by Joanna Murray-Smith
Black Swan State Theatre Company
Director Lawrie Cullen-Tait
Set and costume designer Bruce McKinven
Lighting designer Lucy Birkenshaw
Composer/ Sound designer Ash Gibson Greig
With Jenny Davis and Giuseppe Rotondella
Heath Ledger Theatre
Until September 3
This is the fourth time I’ve gone to Joanna-Murray-Smithland, a favourite destination for our State Theatre Company, and my struggles with her continue. On this occasion altitude sickness is compounded by frustration, because she’s come up with a killer idea, arranged it expertly, but failed to pull it off.
None of the improbabilities and inconsistencies that marred Black Swan’s 2013 production of her Day One, a Hotel, Evening and destroyed 2011’s awful Ninety are here.
This is partly because this Switzerland is not a real place, and the skirmishes between her characters, the real-life novelist Patricia Highsmith (Jenny Davis) and the imagined publishing executive Edward Ridgeway (Giuseppe Rotondella) are phantasmagorical.
In this shifting reality, improbability and inconsistency becomes, if anything, a blessing rather than a curse.
Highsmith (Strangers on a Train, The Price of Salt/Carol, the five Tom Ripley novels) is boozing and smoking her way towards a lonesome death in grumpy self-imposed exile in Switzerland. She is visited by Ridgeway, a young man from her American publishers. He brings a contract for Highsmith to deliver a sixth and final installment of the Ripliad.
She’s aggressively disinterested in the project, and scornful of Ridgeway, his employers, other writers (the better the more) and anything and anyone else she turns her mind to.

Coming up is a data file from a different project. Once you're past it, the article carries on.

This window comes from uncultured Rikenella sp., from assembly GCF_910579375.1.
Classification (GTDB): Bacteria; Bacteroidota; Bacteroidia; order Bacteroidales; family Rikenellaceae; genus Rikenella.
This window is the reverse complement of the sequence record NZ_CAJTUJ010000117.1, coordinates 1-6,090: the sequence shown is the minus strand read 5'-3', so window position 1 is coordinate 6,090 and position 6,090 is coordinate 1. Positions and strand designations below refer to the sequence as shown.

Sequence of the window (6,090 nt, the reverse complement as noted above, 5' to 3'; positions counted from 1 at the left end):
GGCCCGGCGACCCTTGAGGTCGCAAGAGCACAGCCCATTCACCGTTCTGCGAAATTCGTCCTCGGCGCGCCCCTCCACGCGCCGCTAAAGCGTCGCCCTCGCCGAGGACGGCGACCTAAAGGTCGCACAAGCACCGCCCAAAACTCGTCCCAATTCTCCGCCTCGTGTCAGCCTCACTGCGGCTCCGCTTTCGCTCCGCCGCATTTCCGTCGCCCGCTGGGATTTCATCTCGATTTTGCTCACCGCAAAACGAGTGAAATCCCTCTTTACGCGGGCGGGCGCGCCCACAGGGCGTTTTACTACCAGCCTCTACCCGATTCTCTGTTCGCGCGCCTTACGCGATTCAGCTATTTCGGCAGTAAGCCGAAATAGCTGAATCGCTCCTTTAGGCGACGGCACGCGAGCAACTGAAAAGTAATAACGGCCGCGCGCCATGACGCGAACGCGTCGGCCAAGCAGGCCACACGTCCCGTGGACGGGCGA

She wants rid of Ridgeway, but he manages, somehow, to stick around. He plies her with gifts, those she demanded he bring with him and one, a beautiful dagger for her collection of antique weapons, unasked for.
He knows these weapons, in surprising detail. He knows her, and he knows her anti-hero. Like a book.
As the idea for the new Ripley story takes shape, it’s Ridgeway rather than Highsmith who brings its snakes and ladders to the table.
From there Switzerland wriggles its way to a climax to the Highsmithian manner born.
That’s the good news. Despite the play’s artfulness, the recruitment of Lawrie Cullen-Tait, a director with a real gift for staging the interplay of two people (Red, Venus in Fur), and a powerful creative team, the play founders on the rocks of Murray-Smith’s dialogue.
It’s highfalutin and self-indulgent, emotionally shallow and psychologically unconvincing. It leaves Highsmith, even in the hands of the admirable Davis, sounding strained and rote (if she’d yelled “G’wan, get out or I’ll call the cops!” at Ridgeway one more time, and I’d been on an aisle, I’d have been tempted to take her advice). All the acidity and wit is drained out of Highsmith, and with it any feeling – admiration or repulsion – we have for her.
Davis’s problems are compounded by an odd set (by Bruce McInven) that required two physiotherapists to be credited in the programme. A trapezium of grey granite with a rake for the performers that would struggle to pass an OH&S inspection – at one point Davis dropped a pencil that proceeded, unsettlingly, to roll away from her down the slope – it impressed initially but demanded too much attention from us, and far too much care from the actors, as the play wore on.
At least Rotondella’s character, and so his performance, goes somewhere. When we meet him he’s determined but a bit of a puppy, very like Dustin Hoffman’s Benjamin in The Graduate. By the end he’s someone – or something – that looms much more dangerously. Guess who.
Rotondella is a young actor with a genuine talent and real appeal. Sadly, he’s one of very few reasons you should consider a trip to Switzerland.